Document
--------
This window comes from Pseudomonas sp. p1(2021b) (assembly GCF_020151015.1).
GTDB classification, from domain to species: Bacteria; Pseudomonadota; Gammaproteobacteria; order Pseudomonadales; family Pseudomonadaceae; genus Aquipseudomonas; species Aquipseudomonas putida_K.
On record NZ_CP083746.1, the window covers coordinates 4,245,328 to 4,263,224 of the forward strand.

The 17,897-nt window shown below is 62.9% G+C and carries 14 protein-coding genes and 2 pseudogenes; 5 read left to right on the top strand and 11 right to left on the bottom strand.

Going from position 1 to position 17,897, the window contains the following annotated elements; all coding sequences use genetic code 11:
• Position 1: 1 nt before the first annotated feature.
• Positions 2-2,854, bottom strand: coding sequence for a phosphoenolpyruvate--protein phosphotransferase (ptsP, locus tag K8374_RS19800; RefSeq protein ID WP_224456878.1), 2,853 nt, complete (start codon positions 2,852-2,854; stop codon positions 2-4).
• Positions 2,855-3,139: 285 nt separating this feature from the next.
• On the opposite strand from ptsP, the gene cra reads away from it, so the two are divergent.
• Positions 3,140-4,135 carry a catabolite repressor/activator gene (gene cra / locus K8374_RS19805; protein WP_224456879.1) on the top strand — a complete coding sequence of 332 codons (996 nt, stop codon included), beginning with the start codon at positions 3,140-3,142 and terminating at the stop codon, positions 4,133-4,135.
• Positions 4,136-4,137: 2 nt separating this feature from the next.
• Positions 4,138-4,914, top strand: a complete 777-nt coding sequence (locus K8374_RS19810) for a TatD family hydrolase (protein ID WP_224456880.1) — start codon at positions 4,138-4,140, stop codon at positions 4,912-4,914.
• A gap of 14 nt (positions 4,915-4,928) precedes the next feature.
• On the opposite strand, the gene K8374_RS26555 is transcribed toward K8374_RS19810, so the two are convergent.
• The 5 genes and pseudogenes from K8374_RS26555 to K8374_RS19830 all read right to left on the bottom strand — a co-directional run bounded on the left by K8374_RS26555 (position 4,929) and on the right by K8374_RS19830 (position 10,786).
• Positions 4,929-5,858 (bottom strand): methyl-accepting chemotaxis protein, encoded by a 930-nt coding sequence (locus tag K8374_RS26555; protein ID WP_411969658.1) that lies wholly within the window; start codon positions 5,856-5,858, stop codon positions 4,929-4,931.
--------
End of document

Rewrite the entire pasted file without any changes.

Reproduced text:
This window comes from Pseudomonas sp. p1(2021b) (assembly GCF_020151015.1).
GTDB classification, from domain to species: Bacteria; Pseudomonadota; Gammaproteobacteria; order Pseudomonadales; family Pseudomonadaceae; genus Aquipseudomonas; species Aquipseudomonas putida_K.
On record NZ_CP083746.1, the window covers coordinates 4,245,328 to 4,263,224 of the forward strand.

The 17,897-nt window shown below is 62.9% G+C and carries 14 protein-coding genes and 2 pseudogenes; 5 read left to right on the top strand and 11 right to left on the bottom strand.

Going from position 1 to position 17,897, the window contains the following annotated elements; all coding sequences use genetic code 11:
• Position 1: 1 nt before the first annotated feature.
• Positions 2-2,854, bottom strand: coding sequence for a phosphoenolpyruvate--protein phosphotransferase (ptsP, locus tag K8374_RS19800; RefSeq protein ID WP_224456878.1), 2,853 nt, complete (start codon positions 2,852-2,854; stop codon positions 2-4).
• Positions 2,855-3,139: 285 nt separating this feature from the next.
• On the opposite strand from ptsP, the gene cra reads away from it, so the two are divergent.
• Positions 3,140-4,135 carry a catabolite repressor/activator gene (gene cra / locus K8374_RS19805; protein WP_224456879.1) on the top strand — a complete coding sequence of 332 codons (996 nt, stop codon included), beginning with the start codon at positions 3,140-3,142 and terminating at the stop codon, positions 4,133-4,135.
• Positions 4,136-4,137: 2 nt separating this feature from the next.
• Positions 4,138-4,914, top strand: a complete 777-nt coding sequence (locus K8374_RS19810) for a TatD family hydrolase (protein ID WP_224456880.1) — start codon at positions 4,138-4,140, stop codon at positions 4,912-4,914.
• A gap of 14 nt (positions 4,915-4,928) precedes the next feature.
• On the opposite strand, the gene K8374_RS26555 is transcribed toward K8374_RS19810, so the two are convergent.
• The 5 genes and pseudogenes from K8374_RS26555 to K8374_RS19830 all read right to left on the bottom strand — a co-directional run bounded on the left by K8374_RS26555 (position 4,929) and on the right by K8374_RS19830 (position 10,786).
• Positions 4,929-5,858 (bottom strand): methyl-accepting chemotaxis protein, encoded by a 930-nt coding sequence (locus tag K8374_RS26555; protein ID WP_411969658.1) that lies wholly within the window; start codon positions 5,856-5,858, stop codon positions 4,929-4,931.